His eyes lit up as he climbed into the driver’s seat. He took over the controls and carefully split the throttles, spinning the boat in circles. A huge grin spread across his face. With a Coast Guard ball cap resting neatly on his head, Christopher Marten felt like a member of the crew.
“It is easy to take things for granted some days and to not see yourself as necessarily important,” said Petty Officer 3rd Class Charles Buchmeier, a boatswain’s mate assigned to Coast Guard Maritime Force Protection Unit Bangor in Silverdale, Washington. “And then someone like Chris comes into your life and is so excited about everything you do, which feels great.”
When Chris and Buchmeier met months before, neither of them could have predicted that their friendship would lead to this special opportunity to share a common interest: the Coast Guard.
Buchmeier met Chris, a 46-year-old grocery bagger with exceptional needs, during a routine trip to a local grocery store. “Chris is always helpful, smiling and engaging with people,” said Buchmeier. “He was very excited the first time he learned I was in the Coast Guard.”
Chris would greet Buchmeier when he visited the store and follow him around, exclaiming that the Coast Guard was “number one!” They developed a friendly relationship.
One day while walking into the store, Buchmeier saw Chris leaving. He quickly returned to his car and retrieved an old Coast Guard ball cap of his. Chris was climbing into his father’s truck when Buchmeier caught up with him and gave him the hat.
Marten also learned how to drive the SPC-SV and operate its onboard weapons system during his day underway on the small boat.
Chris’ father, Norman Marten, a former Marine and member of the Bremerton Olympic Peninsula Navy League, witnessed the gesture. His Navy League chapter sponsors MFPU Bangor, providing them with support and resources. Norman had met the commanding officer of MFPU Bangor, Cmdr. Thomas Sullivan, at previous events, and called to thank him for Buchmeier’s kind gift.
“He basically said Petty Officer Buchmeier made Chris’ day by giving him his ball cap,” said Sullivan. “It’s the little things like that that don’t often make it back to the commanding officer, but that did.”
Sullivan invited Norman and Chris to MFPU Bangor for a tour and an underway trip on a 64-foot Special Purpose Craft – Screening Vessel. “It was my way of giving back in one small, but important, way,” said Sullivan. “I’ve known Chris’ father for three years, and I’ve seen how supportive his Navy League chapter is of us.”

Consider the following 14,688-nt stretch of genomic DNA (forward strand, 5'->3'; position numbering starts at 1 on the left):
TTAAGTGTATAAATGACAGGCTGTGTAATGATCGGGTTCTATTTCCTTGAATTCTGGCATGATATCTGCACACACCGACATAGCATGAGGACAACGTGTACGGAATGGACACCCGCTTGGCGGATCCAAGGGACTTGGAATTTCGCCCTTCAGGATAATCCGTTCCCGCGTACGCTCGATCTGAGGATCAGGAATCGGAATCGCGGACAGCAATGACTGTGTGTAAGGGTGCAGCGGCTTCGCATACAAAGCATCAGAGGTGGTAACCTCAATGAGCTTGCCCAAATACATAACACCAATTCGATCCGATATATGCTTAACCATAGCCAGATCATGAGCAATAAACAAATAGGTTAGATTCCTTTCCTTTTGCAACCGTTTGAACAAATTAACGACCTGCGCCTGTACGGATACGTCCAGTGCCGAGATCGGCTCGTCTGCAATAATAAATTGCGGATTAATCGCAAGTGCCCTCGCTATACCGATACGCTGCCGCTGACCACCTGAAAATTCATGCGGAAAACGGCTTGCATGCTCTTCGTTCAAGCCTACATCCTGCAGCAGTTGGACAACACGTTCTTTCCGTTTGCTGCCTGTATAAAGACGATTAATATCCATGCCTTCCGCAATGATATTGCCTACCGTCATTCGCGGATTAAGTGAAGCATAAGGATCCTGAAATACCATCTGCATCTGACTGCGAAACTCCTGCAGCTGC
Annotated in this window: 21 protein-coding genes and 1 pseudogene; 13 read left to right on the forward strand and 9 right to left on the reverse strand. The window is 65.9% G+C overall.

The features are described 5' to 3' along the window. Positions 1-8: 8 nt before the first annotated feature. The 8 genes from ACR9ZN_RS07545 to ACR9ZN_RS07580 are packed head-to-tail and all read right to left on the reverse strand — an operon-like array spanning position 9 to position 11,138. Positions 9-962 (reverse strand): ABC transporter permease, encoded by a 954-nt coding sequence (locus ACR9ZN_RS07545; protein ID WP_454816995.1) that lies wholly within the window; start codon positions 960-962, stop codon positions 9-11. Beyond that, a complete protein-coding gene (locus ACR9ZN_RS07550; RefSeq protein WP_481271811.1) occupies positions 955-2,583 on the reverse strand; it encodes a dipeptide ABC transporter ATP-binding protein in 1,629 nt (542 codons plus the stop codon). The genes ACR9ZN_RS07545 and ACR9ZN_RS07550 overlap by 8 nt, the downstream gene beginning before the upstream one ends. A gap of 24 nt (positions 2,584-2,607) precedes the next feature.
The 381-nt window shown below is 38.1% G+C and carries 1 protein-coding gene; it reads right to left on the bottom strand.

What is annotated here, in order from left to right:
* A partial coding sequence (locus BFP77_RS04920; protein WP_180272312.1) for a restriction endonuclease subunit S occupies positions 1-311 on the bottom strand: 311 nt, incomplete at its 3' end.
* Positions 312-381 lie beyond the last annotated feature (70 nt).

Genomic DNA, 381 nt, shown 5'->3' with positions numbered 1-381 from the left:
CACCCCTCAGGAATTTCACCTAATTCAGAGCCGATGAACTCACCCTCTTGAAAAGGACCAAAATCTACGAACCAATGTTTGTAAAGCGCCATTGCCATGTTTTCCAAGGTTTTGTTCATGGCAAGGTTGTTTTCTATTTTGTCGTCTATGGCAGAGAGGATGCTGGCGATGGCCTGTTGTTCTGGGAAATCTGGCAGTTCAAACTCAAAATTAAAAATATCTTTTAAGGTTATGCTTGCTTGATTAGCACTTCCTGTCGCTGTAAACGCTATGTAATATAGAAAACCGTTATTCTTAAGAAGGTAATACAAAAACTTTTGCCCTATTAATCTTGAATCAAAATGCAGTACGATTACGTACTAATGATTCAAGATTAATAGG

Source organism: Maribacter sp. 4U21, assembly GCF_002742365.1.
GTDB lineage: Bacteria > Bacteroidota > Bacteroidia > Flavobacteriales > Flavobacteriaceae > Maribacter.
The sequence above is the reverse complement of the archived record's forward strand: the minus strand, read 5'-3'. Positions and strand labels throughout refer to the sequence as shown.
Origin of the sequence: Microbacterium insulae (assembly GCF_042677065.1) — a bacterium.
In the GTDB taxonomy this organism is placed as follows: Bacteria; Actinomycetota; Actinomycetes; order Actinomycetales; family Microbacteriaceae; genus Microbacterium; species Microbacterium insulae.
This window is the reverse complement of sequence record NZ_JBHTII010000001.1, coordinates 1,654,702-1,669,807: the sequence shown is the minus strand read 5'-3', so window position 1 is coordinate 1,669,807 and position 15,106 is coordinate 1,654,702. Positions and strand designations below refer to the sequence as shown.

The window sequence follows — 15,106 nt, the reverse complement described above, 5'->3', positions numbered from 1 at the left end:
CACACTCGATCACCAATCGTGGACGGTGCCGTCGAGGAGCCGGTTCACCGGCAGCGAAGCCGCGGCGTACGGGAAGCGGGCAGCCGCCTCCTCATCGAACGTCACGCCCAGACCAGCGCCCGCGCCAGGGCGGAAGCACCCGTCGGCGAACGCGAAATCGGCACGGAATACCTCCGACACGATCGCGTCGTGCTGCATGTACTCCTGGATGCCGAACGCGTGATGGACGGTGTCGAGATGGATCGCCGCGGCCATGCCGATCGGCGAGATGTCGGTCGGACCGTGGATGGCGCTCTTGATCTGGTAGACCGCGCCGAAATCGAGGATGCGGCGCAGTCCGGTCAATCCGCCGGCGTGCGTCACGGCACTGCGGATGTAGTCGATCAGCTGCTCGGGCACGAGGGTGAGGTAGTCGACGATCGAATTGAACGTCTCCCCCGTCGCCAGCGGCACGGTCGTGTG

Three weeks before Norman and Chris’ visit, Buchmeier finished his coxswain qualification for the SPV-SC. The small boat coxswain is responsible for the safe operation of the vessel, as well as the overall safety of all crewmembers and passengers.
“I’ll never forget the look in Chris’ eyes when he walked down the pier and saw me standing next to the SPC-SV,” said Buchmeier. “It was just pure happiness and enjoyment.”
Petty Officer 2nd Class Joshua Sanders and Petty Officer 2nd Class Daniel Caraballoa, machinery technicians assigned to MFPU Bangor, volunteered to be crewmembers for the special VIP visit. Chris, Norman, Sullivan and the crew boarded the vessel, donned life jackets and cruised into Hood Canal. That’s when Chris climbed into the driver’s seat. Caraballoa explained the controls to Chris and let him drive around in circles under the proud and watchful eye of Buchmeier.
Chris also learned about the vessel’s onboard systems and polished his seamanship skills by assisting in line handling evolutions at the end of the trip.
After mooring to the dock, the crew surprised Chris by advancing him to the honorary rank of petty officer 2nd class.
“A lot of what we do is secret squirrel stuff,” said Sullivan, referring to the MFPU’s primary mission of escorting Navy submarines. “Whenever we get the opportunity to showcase what we do, the crew gets a lot of return for that. This was Coasties volunteering their time to help out Buchmeier and his friend.”
On the way back to the MFPU office, Chris greeted passersby and showed off his new rank insignia. He could be heard along the pier proclaiming, “Coast Guard number one!”
For the crew of MFPU Bangor, it was another day on the water, an opportunity to raise the visibility of the Coast Guard and a way to give back to those who support the Service. But for Chris, it was an opportunity to live out a dream and spend the day with a friend.